Religion news 16 September

Image credit: Sybil Ruscoe Media

Archbishop says trust local communities to tackle coronavirus

The Archbishop of Canterbury Justin Welby is urging the government to resist controlling people’s lives from the centre in the fight against coronavirus, and trust local communities instead. In a Daily Telegraph exclusive, Justin Welby and the Bishop of London Sarah Mullaly, warn that living with coronavirus over the winter months “will only be sustainable – or even endurable – if we challenge our addiction to centralisation and go back to an age-old principle: only do centrally what must be done centrally”. They say the Anglican church is embedded in local communities through its system of parish churches and during the pandemic, local communities, councils and churches have played the most important delivery roles of all. “While the guidance and direction may come from central authorities, those local structures that have been implementing, organising and responding in their own immediate communities are in many ways the heartbeat of the response to the pandemic”. The Telegraph says a source close to the Archbishop said he was deeply concerned about the impact of the ‘rule of six’ on the vulnerable, the needy, the poor and the elderly, especially at Christmas. The restriction on social gatherings was issued by the Prime Minister last week, enforceable by law.

Swale council sacks chaplain because ‘politics and religion don’t mix’

The mayor of Swale borough council in north Kent has announced that it will no longer engage a chaplain to open meetings with prayer, because of equality and diversity concerns. The Mayor, Councillor Paul Stephen (Independents Alliance), said “employing the services of just one faith was not in-keeping with the equality and diversity motion”. A council insider told Kent Online that the decision had been taken because the general view at the council was that “religion and politics don’t mix”.  The outgoing chaplain, Rev Fr Colin Johnson , a former journalist, said he was outraged by the decision. “I’ve never heard such rubbish in my life. I will be taking this up with the new Bishop of Dover the Rt Rev Rose Hudson-Wilkin. She was chaplain to the Speaker of the House of Commons John Bercow. I bet she wouldn’t agree politics and religion don’t mix.”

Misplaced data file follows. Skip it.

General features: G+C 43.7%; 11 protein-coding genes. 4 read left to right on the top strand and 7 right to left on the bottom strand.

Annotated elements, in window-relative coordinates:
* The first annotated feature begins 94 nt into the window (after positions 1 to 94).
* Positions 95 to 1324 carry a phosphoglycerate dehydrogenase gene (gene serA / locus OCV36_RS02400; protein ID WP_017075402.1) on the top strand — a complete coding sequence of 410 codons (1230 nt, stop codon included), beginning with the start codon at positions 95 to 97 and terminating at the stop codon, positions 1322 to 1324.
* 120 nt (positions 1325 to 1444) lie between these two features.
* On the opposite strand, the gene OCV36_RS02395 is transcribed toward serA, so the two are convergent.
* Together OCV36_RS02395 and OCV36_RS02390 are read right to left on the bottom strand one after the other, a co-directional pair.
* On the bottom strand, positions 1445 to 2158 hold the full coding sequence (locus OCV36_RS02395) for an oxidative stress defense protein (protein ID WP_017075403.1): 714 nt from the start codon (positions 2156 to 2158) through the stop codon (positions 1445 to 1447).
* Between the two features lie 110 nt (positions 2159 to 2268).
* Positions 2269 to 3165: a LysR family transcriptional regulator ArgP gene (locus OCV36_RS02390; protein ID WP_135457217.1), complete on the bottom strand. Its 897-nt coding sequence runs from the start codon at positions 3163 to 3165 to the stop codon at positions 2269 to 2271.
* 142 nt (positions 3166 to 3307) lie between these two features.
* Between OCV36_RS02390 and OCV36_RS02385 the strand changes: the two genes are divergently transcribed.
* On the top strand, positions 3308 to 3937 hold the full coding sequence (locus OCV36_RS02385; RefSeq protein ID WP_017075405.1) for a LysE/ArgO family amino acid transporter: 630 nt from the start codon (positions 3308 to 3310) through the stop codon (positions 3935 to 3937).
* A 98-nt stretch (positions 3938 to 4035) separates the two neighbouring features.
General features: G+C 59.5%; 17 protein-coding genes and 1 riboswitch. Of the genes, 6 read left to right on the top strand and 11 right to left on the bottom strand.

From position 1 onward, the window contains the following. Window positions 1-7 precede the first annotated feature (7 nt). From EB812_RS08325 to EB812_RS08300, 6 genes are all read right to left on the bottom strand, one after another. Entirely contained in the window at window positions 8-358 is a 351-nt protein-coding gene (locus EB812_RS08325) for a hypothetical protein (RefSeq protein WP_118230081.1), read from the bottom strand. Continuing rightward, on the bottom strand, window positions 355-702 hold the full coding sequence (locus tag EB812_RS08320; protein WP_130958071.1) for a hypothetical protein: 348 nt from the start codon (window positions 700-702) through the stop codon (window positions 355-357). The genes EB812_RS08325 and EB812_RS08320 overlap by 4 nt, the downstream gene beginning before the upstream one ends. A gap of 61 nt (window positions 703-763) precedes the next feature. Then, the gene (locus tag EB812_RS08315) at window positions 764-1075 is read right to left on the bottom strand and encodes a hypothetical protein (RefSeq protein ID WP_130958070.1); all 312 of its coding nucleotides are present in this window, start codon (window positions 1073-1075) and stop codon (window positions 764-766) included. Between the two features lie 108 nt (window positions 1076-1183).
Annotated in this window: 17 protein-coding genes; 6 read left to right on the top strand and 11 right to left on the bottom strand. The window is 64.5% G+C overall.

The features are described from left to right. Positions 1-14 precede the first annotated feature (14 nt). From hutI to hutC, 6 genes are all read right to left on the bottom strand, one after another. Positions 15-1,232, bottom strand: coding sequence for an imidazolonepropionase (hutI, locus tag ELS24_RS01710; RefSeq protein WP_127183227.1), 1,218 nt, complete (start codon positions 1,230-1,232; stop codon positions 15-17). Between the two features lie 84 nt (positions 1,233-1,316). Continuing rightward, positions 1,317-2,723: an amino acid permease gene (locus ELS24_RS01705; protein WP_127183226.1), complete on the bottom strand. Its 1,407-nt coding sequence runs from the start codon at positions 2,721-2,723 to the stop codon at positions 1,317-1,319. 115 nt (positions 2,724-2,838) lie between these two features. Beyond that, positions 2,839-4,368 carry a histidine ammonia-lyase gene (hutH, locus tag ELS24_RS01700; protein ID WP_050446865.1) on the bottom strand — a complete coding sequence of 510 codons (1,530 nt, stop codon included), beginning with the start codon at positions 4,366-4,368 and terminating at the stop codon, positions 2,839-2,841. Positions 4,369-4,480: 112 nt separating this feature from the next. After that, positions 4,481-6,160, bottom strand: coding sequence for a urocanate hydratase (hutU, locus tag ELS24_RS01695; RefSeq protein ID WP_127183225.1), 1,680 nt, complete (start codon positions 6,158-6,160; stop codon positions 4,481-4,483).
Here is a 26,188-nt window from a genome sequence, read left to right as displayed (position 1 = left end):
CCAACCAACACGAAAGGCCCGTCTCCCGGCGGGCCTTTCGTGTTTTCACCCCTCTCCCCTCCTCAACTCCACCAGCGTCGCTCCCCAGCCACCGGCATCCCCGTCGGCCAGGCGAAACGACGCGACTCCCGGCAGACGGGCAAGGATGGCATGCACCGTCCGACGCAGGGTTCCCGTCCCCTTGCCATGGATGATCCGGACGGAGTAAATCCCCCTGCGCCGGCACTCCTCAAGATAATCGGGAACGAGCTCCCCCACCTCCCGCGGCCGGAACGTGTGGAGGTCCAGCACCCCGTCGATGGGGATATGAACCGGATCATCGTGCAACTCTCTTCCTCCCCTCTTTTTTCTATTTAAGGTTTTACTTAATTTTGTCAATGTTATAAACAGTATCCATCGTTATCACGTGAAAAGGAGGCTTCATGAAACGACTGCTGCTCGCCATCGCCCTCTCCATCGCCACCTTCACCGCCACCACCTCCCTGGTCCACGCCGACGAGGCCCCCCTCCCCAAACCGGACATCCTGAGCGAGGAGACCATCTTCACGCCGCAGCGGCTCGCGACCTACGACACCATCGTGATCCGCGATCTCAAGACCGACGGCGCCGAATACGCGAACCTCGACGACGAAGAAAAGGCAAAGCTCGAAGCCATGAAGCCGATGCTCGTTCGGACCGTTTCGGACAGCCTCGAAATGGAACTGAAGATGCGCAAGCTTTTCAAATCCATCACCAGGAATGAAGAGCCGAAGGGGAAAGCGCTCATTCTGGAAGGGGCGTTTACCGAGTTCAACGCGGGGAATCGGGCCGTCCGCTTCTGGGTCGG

New Muslim charity to support converts to Islam in Britain

A charity has been set up to offer support to people converting to Islam in Britain. The Convert Muslim Foundation says there has been significant growth in the number of converts over the past 20 years. It has launched a survey with the Muslim Council of Britain to understand the extent of  support offered by mosques at present, such as education, social gatherings, mentors, retreats and gift packs.  The objective is to establish a comprehensive database of convert care provision in mosques and Islamic organisations across the UK.

700 orthodox Jewish pilgrims stranded at Ukraine border

Around 700 orthodox Jewish pilgrims from Belarus are stuck at the border with Ukraine while trying to reach the city of Uman. They are on their way to pay homage to the Hasidic Rabbi Nachman of Breslov, who died in 1810. Thousands make the visit to his grave each year, but coronavirus restrictions have led Ukraine to close its borders. The Associated Press reports that the Belarusian government is offering to help Ukraine set up a “green corridor” for the pilgrims to get to Uman and back to Belarus.

Black church leaders demand apology for “racist” Trump campaign ad

Leaders of the African Methodist Episcopal Church are demanding an apology from the Trump campaign for an ad which shows Joe Biden surrounded by black church leaders, kneeling in the sanctuary of a black church. The frame is followed by a slide that read “Stop Joe Biden and his rioters” , then an audio clip of Vice President Mike Pence saying “you won’t be safe in Joe Biden’s America”. The Religion News Service reports that church leaders say the ad is racist and encourages viewers to see black church leaders and their congregations as “thuggish rule breakers”.